A good start to fixing Hillsborough’s foster care system | Editorial
Florida bets on a new provider with a different approach.
The Children's Network of Southwest Florida took over Hillsborough County's foster care system this month.
The Children's Network of Southwest Florida took over Hillsborough County's foster care system this month. [ Children's Network of Southwest Florida ]
This article represents the opinion of the Tampa Bay Times Editorial Board.
Published Jul. 7, 2022

Safeguarding children in foster care is tough enough under the best conditions. But a new provider has its work cut out in taking over the foster care system in Hillsborough County. Whether the Children’s Network of Southwest Florida succeeds remains to be seen, but it’s taken some good early steps in shoring up expectations.

The Children’s Network, which runs child welfare in the Fort Myers-Naples region, took over the Hillsborough program this month after being selected by the Florida Department of Children and Families to replace Eckerd Connects. Eckerd ended 10 years of service in June when it chose not to seek a contract renewal, and its departure followed a rocky history. Eckerd lost its contract to run foster care in Pinellas and Pasco counties at the end of December after the state learned the Pinellas County sheriff was launching a criminal investigation into the agency’s housing of children in an unlicensed office on Ulmerton Road. The change offers a fresh start for foster services in Hillsborough, and it will test the willingness of the state and local nonprofits to strengthen the safety net for the most vulnerable children.

To that end, Children’s Network has made some key changes already. As the Tampa Bay Times’ Christopher O’Donnell reported, the agency has created an intensive family services team to work with parents identified by child protective investigators as being at risk of losing their children. The team will provide families with social services such as sponsors, substance abuse support and other resources.

The group is planning a $250,000 media campaign to recruit new foster parents, with the goal of keeping children from being on so-called night-to-night placements, where they either sleep in offices or spend the night in foster beds before moving to other accommodations. To reduce caseloads, the agency is increasing pay for case managers and other staffers, and improving benefits, which should help to recruit and retain front-line workers. These steps are essential for a county with the highest number of children in foster care (2,500) in the state. And they send an overdue message about this important job and the value this community places on the people who provide it.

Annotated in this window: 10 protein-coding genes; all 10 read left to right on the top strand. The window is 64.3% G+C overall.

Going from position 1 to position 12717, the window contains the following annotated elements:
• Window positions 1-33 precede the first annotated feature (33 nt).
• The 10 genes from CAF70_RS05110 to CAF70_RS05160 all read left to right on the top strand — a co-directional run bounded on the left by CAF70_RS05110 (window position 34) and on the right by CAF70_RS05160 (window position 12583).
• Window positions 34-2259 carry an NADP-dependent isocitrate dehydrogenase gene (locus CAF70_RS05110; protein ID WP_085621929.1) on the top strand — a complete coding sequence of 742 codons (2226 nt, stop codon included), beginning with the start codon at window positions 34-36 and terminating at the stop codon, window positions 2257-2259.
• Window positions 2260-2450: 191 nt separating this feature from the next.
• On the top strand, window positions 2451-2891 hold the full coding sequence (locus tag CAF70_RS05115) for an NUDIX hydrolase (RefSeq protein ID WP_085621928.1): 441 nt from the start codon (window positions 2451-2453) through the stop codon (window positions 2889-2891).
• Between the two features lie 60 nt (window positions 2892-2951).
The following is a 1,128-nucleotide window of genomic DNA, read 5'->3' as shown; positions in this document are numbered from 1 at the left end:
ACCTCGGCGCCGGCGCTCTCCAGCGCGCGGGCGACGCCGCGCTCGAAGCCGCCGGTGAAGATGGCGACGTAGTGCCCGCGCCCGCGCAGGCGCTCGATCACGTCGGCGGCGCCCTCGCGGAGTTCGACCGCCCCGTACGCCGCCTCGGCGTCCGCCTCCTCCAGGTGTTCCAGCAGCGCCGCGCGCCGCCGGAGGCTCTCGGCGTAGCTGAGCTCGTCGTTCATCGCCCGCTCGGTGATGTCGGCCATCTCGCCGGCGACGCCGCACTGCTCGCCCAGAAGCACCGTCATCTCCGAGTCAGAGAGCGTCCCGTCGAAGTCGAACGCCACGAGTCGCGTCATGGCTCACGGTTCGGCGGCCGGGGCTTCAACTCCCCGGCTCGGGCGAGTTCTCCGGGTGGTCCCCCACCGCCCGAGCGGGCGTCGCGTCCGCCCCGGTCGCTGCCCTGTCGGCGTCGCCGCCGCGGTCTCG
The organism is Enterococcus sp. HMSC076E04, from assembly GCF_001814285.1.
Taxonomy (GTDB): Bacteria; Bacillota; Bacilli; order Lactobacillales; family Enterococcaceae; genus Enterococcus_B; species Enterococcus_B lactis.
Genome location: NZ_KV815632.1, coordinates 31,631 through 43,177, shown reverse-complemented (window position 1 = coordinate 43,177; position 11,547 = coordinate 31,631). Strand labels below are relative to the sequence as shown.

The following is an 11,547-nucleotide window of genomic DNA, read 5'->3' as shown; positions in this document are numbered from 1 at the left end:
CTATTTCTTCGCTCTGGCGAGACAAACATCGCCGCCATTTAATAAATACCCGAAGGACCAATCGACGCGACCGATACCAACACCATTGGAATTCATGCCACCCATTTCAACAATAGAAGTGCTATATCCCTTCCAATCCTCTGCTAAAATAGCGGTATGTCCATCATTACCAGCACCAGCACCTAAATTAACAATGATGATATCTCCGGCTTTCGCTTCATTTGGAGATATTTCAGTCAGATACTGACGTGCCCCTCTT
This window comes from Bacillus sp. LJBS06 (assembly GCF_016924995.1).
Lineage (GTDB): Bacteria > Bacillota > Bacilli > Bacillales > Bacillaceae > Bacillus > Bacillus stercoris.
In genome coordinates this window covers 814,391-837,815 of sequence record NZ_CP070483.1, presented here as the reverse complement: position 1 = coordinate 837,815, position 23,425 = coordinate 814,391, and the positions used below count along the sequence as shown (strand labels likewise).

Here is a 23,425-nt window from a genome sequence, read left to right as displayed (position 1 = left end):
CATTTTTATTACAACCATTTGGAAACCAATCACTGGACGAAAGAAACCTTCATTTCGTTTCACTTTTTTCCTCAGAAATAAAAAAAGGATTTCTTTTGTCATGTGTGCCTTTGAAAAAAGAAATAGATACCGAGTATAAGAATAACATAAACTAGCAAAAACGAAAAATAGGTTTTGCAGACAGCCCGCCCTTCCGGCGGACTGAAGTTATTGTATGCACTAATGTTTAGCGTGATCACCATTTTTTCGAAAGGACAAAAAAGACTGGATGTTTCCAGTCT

Child protective investigators removed more children in Hillsborough than any other county in Florida this year, state data shows, with an average of 76 children per month taken into care or placed with relatives. That demand requires a foster care system that’s up to the job. Luckily, Children’s Network has solid local partners. A report produced by Hillsborough’s Community Alliance, a group of child welfare stakeholders, identified several issues they want the new provider to address, including greater support for birth parents and foster parents alike. The alliance should remain engaged and serve as a ready local resource.

Children’s Network is starting off with the right approach, and it’s encouraging the Hillsborough affiliate will have its own governing board. That should help the agency address Hillsborough’s outsized needs and fashion a system that better stabilizes the living environment for troubled families.

Editorials are the institutional voice of the Tampa Bay Times. The members of the Editorial Board are Editor of Editorials Graham Brink, Sherri Day, Sebastian Dortch, John Hill, Jim Verhulst and Chairman and CEO Conan Gallaty. Follow @TBTimes_Opinion on Twitter for more opinion news.